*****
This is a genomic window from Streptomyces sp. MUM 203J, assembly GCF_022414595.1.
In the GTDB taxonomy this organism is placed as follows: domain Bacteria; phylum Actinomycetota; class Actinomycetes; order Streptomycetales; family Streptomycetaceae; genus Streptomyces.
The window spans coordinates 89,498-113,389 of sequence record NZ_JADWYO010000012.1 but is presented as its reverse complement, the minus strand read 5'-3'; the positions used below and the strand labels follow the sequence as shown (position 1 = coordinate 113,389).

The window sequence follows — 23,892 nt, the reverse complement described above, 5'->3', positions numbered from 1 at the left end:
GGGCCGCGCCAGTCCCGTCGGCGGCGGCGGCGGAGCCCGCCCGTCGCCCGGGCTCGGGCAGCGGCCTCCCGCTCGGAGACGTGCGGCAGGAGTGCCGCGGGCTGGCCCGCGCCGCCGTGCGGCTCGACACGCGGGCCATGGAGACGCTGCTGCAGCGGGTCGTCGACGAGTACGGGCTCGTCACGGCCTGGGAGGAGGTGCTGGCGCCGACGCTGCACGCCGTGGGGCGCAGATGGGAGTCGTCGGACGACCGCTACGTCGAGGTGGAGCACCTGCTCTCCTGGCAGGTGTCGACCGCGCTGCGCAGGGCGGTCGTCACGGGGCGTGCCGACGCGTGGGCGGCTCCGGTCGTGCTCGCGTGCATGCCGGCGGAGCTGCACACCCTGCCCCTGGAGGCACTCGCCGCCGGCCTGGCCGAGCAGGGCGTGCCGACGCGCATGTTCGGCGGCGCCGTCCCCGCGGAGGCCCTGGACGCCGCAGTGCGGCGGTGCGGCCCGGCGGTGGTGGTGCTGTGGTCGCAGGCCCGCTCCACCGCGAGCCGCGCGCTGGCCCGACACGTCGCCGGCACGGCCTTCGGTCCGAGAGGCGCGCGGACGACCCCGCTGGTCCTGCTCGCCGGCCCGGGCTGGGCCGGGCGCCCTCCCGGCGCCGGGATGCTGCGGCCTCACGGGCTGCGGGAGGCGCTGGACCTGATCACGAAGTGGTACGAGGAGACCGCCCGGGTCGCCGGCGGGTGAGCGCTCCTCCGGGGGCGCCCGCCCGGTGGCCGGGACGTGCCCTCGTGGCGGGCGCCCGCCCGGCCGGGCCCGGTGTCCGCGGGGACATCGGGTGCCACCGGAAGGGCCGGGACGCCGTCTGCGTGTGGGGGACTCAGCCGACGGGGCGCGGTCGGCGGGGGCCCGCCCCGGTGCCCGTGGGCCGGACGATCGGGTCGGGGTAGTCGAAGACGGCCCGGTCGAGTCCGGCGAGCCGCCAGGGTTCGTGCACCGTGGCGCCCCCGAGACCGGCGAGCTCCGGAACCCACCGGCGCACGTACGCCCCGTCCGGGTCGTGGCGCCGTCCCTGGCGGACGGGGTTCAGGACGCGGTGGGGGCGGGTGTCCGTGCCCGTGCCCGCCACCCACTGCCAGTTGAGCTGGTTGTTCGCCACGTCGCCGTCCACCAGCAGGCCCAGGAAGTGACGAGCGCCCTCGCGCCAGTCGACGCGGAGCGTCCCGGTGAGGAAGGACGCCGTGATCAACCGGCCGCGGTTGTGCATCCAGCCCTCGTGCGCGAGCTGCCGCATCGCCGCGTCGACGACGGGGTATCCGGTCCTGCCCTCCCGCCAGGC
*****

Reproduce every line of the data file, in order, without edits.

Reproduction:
This is a genomic window from Streptomyces sp. MUM 203J, assembly GCF_022414595.1.
In the GTDB taxonomy this organism is placed as follows: domain Bacteria; phylum Actinomycetota; class Actinomycetes; order Streptomycetales; family Streptomycetaceae; genus Streptomyces.
The window spans coordinates 89,498-113,389 of sequence record NZ_JADWYO010000012.1 but is presented as its reverse complement, the minus strand read 5'-3'; the positions used below and the strand labels follow the sequence as shown (position 1 = coordinate 113,389).

The window sequence follows — 23,892 nt, the reverse complement described above, 5'->3', positions numbered from 1 at the left end:
GGGCCGCGCCAGTCCCGTCGGCGGCGGCGGCGGAGCCCGCCCGTCGCCCGGGCTCGGGCAGCGGCCTCCCGCTCGGAGACGTGCGGCAGGAGTGCCGCGGGCTGGCCCGCGCCGCCGTGCGGCTCGACACGCGGGCCATGGAGACGCTGCTGCAGCGGGTCGTCGACGAGTACGGGCTCGTCACGGCCTGGGAGGAGGTGCTGGCGCCGACGCTGCACGCCGTGGGGCGCAGATGGGAGTCGTCGGACGACCGCTACGTCGAGGTGGAGCACCTGCTCTCCTGGCAGGTGTCGACCGCGCTGCGCAGGGCGGTCGTCACGGGGCGTGCCGACGCGTGGGCGGCTCCGGTCGTGCTCGCGTGCATGCCGGCGGAGCTGCACACCCTGCCCCTGGAGGCACTCGCCGCCGGCCTGGCCGAGCAGGGCGTGCCGACGCGCATGTTCGGCGGCGCCGTCCCCGCGGAGGCCCTGGACGCCGCAGTGCGGCGGTGCGGCCCGGCGGTGGTGGTGCTGTGGTCGCAGGCCCGCTCCACCGCGAGCCGCGCGCTGGCCCGACACGTCGCCGGCACGGCCTTCGGTCCGAGAGGCGCGCGGACGACCCCGCTGGTCCTGCTCGCCGGCCCGGGCTGGGCCGGGCGCCCTCCCGGCGCCGGGATGCTGCGGCCTCACGGGCTGCGGGAGGCGCTGGACCTGATCACGAAGTGGTACGAGGAGACCGCCCGGGTCGCCGGCGGGTGAGCGCTCCTCCGGGGGCGCCCGCCCGGTGGCCGGGACGTGCCCTCGTGGCGGGCGCCCGCCCGGCCGGGCCCGGTGTCCGCGGGGACATCGGGTGCCACCGGAAGGGCCGGGACGCCGTCTGCGTGTGGGGGACTCAGCCGACGGGGCGCGGTCGGCGGGGGCCCGCCCCGGTGCCCGTGGGCCGGACGATCGGGTCGGGGTAGTCGAAGACGGCCCGGTCGAGTCCGGCGAGCCGCCAGGGTTCGTGCACCGTGGCGCCCCCGAGACCGGCGAGCTCCGGAACCCACCGGCGCACGTACGCCCCGTCCGGGTCGTGGCGCCGTCCCTGGCGGACGGGGTTCAGGACGCGGTGGGGGCGGGTGTCCGTGCCCGTGCCCGCCACCCACTGCCAGTTGAGCTGGTTGTTCGCCACGTCGCCGTCCACCAGCAGGCCCAGGAAGTGACGAGCGCCCTCGCGCCAGTCGACGCGGAGCGTCCCGGTGAGGAAGGACGCCGTGATCAACCGGCCGCGGTTGTGCATCCAGCCCTCGTGCGCGAGCTGCCGCATCGCCGCGTCGACGACGGGGTATCCGGTCCTGCCCTCCCGCCAGGC